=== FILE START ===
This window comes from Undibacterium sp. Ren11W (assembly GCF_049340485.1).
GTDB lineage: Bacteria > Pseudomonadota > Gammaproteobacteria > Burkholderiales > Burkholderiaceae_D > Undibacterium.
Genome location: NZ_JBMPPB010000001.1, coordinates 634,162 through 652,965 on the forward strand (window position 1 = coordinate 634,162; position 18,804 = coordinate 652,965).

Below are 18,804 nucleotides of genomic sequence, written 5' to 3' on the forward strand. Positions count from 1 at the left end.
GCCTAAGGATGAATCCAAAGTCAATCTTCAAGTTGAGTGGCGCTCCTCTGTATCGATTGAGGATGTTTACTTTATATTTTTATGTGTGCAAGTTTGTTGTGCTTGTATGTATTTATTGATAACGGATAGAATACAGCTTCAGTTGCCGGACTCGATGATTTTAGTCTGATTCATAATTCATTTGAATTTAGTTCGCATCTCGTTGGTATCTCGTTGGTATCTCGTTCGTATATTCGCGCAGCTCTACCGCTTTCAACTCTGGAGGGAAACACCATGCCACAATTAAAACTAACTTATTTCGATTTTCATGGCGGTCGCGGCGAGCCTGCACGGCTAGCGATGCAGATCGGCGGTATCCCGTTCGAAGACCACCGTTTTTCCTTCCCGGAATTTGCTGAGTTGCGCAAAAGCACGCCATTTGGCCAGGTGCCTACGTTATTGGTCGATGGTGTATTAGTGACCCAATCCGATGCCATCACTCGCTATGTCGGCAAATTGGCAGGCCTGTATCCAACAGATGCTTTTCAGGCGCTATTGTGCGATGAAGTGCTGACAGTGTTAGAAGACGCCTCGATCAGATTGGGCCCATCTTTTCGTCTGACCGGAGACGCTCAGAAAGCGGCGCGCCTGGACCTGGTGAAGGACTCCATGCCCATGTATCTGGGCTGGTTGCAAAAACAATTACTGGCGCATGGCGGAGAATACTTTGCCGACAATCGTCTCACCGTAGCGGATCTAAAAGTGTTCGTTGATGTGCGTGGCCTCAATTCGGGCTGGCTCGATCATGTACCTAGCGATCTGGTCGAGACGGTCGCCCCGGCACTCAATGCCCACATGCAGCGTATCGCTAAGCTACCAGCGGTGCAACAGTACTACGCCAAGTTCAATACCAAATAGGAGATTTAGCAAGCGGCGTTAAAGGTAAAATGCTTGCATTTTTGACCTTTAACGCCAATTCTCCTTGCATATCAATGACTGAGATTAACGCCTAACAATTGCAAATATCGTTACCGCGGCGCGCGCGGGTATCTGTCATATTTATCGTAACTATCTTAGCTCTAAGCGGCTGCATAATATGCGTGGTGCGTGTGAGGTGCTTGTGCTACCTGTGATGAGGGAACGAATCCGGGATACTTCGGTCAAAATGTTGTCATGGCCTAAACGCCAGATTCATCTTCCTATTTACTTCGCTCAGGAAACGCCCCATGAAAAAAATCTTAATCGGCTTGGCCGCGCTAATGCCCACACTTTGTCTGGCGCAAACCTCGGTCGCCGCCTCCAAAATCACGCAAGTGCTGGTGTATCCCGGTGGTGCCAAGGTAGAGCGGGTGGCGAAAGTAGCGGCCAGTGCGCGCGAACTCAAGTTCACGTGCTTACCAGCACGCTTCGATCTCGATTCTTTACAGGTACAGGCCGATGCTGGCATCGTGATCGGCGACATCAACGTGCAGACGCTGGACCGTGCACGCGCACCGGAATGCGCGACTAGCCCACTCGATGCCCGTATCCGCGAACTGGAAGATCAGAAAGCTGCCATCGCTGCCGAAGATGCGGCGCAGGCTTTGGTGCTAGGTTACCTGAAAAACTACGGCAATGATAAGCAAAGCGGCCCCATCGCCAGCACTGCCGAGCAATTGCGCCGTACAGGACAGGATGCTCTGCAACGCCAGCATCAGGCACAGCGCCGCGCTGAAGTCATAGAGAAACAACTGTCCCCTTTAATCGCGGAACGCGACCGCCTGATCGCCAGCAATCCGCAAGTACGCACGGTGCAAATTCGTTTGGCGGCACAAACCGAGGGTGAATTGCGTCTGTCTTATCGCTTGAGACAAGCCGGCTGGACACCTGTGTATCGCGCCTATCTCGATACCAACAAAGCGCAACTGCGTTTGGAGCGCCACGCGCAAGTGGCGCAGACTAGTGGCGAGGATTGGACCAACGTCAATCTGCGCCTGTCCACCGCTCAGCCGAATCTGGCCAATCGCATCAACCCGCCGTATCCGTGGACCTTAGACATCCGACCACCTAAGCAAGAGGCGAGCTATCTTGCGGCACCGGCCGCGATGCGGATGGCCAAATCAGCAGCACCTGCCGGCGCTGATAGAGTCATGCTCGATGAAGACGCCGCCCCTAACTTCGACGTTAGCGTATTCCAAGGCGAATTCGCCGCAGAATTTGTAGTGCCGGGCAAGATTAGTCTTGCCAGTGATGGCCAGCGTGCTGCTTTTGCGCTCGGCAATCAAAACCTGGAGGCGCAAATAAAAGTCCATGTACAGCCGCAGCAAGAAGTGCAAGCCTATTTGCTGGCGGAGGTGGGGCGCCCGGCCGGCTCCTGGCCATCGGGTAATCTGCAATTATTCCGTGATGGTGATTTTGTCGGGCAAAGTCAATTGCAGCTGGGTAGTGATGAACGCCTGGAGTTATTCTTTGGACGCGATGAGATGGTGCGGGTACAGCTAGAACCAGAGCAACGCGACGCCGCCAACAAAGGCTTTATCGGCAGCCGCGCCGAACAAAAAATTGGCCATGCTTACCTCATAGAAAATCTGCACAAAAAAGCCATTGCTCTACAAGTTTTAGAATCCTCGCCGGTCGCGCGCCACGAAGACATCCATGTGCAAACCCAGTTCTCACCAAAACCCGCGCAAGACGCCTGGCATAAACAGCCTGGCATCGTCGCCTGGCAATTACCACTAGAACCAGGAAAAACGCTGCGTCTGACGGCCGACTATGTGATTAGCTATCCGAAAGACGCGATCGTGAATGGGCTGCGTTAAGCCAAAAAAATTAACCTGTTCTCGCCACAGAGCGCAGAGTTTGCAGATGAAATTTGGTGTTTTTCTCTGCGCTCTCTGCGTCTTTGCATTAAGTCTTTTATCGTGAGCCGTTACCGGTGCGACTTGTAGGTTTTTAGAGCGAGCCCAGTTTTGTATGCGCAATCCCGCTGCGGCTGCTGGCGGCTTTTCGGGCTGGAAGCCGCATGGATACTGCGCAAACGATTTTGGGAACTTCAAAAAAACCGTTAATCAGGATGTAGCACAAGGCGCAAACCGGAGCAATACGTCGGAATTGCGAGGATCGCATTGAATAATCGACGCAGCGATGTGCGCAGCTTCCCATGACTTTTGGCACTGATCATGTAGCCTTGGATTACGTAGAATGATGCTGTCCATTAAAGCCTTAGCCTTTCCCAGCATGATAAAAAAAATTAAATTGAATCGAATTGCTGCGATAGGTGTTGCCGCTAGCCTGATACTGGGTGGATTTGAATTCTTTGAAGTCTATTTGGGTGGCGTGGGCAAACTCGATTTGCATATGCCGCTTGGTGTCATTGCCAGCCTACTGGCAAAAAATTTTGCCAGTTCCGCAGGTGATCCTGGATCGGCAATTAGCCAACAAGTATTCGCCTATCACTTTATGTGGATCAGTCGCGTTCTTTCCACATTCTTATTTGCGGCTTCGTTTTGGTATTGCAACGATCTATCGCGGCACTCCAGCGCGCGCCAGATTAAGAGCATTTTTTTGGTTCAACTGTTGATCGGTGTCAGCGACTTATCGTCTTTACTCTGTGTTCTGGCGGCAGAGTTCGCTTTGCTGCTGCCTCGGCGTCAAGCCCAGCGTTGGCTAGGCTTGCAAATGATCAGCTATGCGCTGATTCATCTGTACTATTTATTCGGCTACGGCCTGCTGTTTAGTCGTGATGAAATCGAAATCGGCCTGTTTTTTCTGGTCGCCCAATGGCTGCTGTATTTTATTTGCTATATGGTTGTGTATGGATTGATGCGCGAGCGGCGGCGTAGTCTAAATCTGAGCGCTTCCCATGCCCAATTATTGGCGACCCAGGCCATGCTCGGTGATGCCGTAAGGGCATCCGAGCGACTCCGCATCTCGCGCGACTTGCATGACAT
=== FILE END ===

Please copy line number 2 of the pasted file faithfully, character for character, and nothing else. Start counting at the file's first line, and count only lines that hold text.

GTDB lineage: Bacteria > Pseudomonadota > Gammaproteobacteria > Burkholderiales > Burkholderiaceae_D > Undibacterium.